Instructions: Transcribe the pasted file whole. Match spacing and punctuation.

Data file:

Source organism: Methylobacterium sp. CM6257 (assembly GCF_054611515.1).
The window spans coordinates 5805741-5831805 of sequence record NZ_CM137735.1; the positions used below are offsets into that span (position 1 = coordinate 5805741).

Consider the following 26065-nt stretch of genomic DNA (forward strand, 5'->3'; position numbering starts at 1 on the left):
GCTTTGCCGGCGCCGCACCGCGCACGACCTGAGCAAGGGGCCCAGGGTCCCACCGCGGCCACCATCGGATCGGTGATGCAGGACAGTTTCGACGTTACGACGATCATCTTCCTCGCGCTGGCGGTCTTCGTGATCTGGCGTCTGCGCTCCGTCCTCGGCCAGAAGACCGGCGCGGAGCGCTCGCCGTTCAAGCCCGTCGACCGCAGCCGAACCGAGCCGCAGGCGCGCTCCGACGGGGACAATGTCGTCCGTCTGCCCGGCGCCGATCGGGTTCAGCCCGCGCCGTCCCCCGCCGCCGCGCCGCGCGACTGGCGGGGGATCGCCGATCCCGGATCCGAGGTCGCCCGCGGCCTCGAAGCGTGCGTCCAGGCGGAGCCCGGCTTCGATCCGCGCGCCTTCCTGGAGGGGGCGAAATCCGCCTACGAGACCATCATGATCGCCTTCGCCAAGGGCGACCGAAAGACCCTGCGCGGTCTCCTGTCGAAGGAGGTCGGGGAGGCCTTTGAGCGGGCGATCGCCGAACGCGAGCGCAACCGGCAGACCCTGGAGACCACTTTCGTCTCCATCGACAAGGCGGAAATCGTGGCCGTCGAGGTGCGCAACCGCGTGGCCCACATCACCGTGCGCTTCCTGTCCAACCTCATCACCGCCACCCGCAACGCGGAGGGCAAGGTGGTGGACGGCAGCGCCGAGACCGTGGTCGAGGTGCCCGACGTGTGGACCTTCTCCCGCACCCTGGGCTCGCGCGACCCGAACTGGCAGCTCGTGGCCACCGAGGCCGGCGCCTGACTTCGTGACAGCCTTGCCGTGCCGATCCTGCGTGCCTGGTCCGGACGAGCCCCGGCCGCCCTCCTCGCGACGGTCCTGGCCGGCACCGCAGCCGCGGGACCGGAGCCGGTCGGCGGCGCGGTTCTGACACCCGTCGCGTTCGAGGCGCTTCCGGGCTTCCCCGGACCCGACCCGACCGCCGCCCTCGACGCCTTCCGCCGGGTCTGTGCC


Source organism: Methylobacterium sp. CM6257 (assembly GCF_054611515.1).
The window spans coordinates 5805741-5831805 of sequence record NZ_CM137735.1; the positions used below are offsets into that span (position 1 = coordinate 5805741).

Consider the following 26065-nt stretch of genomic DNA (forward strand, 5'->3'; position numbering starts at 1 on the left):
GCTTTGCCGGCGCCGCACCGCGCACGACCTGAGCAAGGGGCCCAGGGTCCCACCGCGGCCACCATCGGATCGGTGATGCAGGACAGTTTCGACGTTACGACGATCATCTTCCTCGCGCTGGCGGTCTTCGTGATCTGGCGTCTGCGCTCCGTCCTCGGCCAGAAGACCGGCGCGGAGCGCTCGCCGTTCAAGCCCGTCGACCGCAGCCGAACCGAGCCGCAGGCGCGCTCCGACGGGGACAATGTCGTCCGTCTGCCCGGCGCCGATCGGGTTCAGCCCGCGCCGTCCCCCGCCGCCGCGCCGCGCGACTGGCGGGGGATCGCCGATCCCGGATCCGAGGTCGCCCGCGGCCTCGAAGCGTGCGTCCAGGCGGAGCCCGGCTTCGATCCGCGCGCCTTCCTGGAGGGGGCGAAATCCGCCTACGAGACCATCATGATCGCCTTCGCCAAGGGCGACCGAAAGACCCTGCGCGGTCTCCTGTCGAAGGAGGTCGGGGAGGCCTTTGAGCGGGCGATCGCCGAACGCGAGCGCAACCGGCAGACCCTGGAGACCACTTTCGTCTCCATCGACAAGGCGGAAATCGTGGCCGTCGAGGTGCGCAACCGCGTGGCCCACATCACCGTGCGCTTCCTGTCCAACCTCATCACCGCCACCCGCAACGCGGAGGGCAAGGTGGTGGACGGCAGCGCCGAGACCGTGGTCGAGGTGCCCGACGTGTGGACCTTCTCCCGCACCCTGGGCTCGCGCGACCCGAACTGGCAGCTCGTGGCCACCGAGGCCGGCGCCTGACTTCGTGACAGCCTTGCCGTGCCGATCCTGCGTGCCTGGTCCGGACGAGCCCCGGCCGCCCTCCTCGCGACGGTCCTGGCCGGCACCGCAGCCGCGGGACCGGAGCCGGTCGGCGGCGCGGTTCTGACACCCGTCGCGTTCGAGGCGCTTCCGGGCTTCCCCGGACCCGACCCGACCGCCGCCCTCGACGCCTTCCGCCGGGTCTGTGCC